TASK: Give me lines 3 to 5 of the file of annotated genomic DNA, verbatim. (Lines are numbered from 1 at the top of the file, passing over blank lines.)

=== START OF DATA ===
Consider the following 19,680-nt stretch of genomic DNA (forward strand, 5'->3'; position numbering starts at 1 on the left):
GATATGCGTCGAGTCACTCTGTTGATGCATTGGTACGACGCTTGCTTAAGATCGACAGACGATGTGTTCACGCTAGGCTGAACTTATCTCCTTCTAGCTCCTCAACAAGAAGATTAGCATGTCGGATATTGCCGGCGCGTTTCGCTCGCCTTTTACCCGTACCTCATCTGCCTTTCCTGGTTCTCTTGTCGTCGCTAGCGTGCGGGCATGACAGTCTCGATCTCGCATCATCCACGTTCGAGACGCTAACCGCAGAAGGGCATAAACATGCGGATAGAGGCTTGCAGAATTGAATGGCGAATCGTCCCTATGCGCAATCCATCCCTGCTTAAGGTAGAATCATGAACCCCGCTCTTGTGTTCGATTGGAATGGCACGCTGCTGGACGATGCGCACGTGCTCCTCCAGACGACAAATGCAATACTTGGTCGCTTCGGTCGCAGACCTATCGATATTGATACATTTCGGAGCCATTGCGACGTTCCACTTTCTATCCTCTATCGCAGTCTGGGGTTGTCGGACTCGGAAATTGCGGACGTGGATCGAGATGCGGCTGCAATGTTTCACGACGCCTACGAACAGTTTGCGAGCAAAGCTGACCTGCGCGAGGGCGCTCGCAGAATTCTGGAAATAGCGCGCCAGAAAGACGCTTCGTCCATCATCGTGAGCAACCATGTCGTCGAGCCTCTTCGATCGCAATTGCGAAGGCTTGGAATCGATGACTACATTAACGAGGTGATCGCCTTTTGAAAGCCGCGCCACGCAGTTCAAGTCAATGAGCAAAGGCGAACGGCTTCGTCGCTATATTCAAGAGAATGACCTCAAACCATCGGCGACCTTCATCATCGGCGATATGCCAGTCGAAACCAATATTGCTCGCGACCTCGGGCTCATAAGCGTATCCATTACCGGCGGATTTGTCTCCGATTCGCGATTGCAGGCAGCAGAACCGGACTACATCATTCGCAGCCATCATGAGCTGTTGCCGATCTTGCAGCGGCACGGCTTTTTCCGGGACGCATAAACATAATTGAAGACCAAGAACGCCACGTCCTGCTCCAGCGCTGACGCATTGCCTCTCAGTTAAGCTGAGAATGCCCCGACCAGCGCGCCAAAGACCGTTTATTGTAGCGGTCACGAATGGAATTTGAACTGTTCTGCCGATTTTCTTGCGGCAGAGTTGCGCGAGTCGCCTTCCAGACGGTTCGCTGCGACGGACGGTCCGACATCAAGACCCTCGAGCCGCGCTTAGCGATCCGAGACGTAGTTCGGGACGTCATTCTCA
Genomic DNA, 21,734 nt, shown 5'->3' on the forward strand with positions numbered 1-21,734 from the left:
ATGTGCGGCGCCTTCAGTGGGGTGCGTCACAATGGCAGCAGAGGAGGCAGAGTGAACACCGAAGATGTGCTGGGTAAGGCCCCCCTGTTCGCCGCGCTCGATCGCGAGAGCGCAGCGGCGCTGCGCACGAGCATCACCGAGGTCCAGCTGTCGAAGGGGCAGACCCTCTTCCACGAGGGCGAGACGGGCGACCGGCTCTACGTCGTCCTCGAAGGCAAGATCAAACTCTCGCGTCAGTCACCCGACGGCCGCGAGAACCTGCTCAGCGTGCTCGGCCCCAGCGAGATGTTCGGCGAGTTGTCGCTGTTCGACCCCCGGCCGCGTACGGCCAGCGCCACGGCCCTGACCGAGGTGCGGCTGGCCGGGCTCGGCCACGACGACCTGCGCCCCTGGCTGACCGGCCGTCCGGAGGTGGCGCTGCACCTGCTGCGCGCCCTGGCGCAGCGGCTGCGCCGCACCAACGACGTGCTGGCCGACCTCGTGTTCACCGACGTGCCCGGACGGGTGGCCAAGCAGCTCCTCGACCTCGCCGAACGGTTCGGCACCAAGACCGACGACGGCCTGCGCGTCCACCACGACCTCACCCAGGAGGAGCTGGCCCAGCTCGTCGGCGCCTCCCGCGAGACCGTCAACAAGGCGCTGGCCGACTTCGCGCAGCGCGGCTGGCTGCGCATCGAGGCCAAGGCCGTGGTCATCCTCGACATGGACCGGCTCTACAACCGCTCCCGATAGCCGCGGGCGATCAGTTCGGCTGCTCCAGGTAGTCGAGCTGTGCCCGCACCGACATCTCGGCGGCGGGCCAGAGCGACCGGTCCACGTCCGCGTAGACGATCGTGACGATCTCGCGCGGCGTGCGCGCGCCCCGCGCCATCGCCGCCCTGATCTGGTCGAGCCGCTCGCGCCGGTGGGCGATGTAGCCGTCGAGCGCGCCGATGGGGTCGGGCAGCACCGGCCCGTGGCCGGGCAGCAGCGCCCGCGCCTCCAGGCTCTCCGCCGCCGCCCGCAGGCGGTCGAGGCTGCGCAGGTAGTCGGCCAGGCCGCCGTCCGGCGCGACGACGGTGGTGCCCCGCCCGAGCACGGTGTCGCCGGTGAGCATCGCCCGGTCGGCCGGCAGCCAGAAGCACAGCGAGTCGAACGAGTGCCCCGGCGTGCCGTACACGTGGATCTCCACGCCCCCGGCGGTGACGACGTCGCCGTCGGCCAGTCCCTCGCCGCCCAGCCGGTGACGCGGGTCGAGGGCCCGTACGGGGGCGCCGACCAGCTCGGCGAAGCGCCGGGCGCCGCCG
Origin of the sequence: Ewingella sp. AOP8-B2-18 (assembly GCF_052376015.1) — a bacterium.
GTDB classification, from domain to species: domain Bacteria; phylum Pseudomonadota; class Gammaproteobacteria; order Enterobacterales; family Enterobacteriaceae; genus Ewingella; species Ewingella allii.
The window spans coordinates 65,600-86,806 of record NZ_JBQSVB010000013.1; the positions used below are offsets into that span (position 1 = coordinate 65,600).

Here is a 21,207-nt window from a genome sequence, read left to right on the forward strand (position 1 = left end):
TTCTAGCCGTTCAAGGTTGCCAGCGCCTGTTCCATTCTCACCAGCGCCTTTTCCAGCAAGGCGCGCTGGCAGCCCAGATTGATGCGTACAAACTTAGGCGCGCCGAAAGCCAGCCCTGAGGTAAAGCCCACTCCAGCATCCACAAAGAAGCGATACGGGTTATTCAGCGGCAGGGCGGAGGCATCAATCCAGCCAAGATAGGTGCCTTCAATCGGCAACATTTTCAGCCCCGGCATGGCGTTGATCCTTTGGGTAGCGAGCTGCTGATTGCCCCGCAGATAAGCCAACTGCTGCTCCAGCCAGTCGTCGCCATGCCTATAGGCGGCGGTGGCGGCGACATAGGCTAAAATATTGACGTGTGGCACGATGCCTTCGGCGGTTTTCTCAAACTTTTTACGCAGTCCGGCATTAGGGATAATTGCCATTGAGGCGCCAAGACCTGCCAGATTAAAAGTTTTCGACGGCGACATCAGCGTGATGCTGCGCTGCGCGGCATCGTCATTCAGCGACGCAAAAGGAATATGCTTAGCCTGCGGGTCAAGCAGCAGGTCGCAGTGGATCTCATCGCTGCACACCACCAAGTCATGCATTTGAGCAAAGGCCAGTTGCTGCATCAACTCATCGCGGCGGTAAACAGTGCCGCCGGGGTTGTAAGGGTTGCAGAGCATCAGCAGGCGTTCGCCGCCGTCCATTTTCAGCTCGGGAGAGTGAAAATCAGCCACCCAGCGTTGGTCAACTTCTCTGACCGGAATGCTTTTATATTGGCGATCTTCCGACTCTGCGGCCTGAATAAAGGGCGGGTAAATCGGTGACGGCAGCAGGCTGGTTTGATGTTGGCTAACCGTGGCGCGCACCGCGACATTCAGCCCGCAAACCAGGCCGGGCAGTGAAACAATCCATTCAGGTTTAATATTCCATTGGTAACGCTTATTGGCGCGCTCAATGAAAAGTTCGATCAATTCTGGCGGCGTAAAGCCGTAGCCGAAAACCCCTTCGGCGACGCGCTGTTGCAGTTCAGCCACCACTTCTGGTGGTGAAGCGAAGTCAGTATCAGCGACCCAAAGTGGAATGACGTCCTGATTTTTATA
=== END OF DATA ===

Genomic DNA, 21,734 nt, shown 5'->3' on the forward strand with positions numbered 1-21,734 from the left:
ATGTGCGGCGCCTTCAGTGGGGTGCGTCACAATGGCAGCAGAGGAGGCAGAGTGAACACCGAAGATGTGCTGGGTAAGGCCCCCCTGTTCGCCGCGCTCGATCGCGAGAGCGCAGCGGCGCTGCGCACGAGCATCACCGAGGTCCAGCTGTCGAAGGGGCAGACCCTCTTCCACGAGGGCGAGACGGGCGACCGGCTCTACGTCGTCCTCGAAGGCAAGATCAAACTCTCGCGTCAGTCACCCGACGGCCGCGAGAACCTGCTCAGCGTGCTCGGCCCCAGCGAGATGTTCGGCGAGTTGTCGCTGTTCGACCCCCGGCCGCGTACGGCCAGCGCCACGGCCCTGACCGAGGTGCGGCTGGCCGGGCTCGGCCACGACGACCTGCGCCCCTGGCTGACCGGCCGTCCGGAGGTGGCGCTGCACCTGCTGCGCGCCCTGGCGCAGCGGCTGCGCCGCACCAACGACGTGCTGGCCGACCTCGTGTTCACCGACGTGCCCGGACGGGTGGCCAAGCAGCTCCTCGACCTCGCCGAACGGTTCGGCACCAAGACCGACGACGGCCTGCGCGTCCACCACGACCTCACCCAGGAGGAGCTGGCCCAGCTCGTCGGCGCCTCCCGCGAGACCGTCAACAAGGCGCTGGCCGACTTCGCGCAGCGCGGCTGGCTGCGCATCGAGGCCAAGGCCGTGGTCATCCTCGACATGGACCGGCTCTACAACCGCTCCCGATAGCCGCGGGCGATCAGTTCGGCTGCTCCAGGTAGTCGAGCTGTGCCCGCACCGACATCTCGGCGGCGGGCCAGAGCGACCGGTCCACGTCCGCGTAGACGATCGTGACGATCTCGCGCGGCGTGCGCGCGCCCCGCGCCATCGCCGCCCTGATCTGGTCGAGCCGCTCGCGCCGGTGGGCGATGTAGCCGTCGAGCGCGCCGATGGGGTCGGGCAGCACCGGCCCGTGGCCGGGCAGCAGCGCCCGCGCCTCCAGGCTCTCCGCCGCCGCCCGCAGGCGGTCGAGGCTGCGCAGGTAGTCGGCCAGGCCGCCGTCCGGCGCGACGACGGTGGTGCCCCGCCCGAGCACGGTGTCGCCGGTGAGCATCGCCCGGTCGGCCGGCAGCCAGAAGCACAGCGAGTCGAACGAGTGCCCCGGCGTGCCGTACACGTGGATCTCCACGCCCCCGGCGGTGACGACGTCGCCGTCGGCCAGTCCCTCGCCGCCCAGCCGGTGACGCGGGTCGAGGGCCCGTACGGGGGCGCCGACCAGCTCGGCGAAGCGCCGGGCGCCGCCG
Origin of the sequence: Ewingella sp. AOP8-B2-18 (assembly GCF_052376015.1) — a bacterium.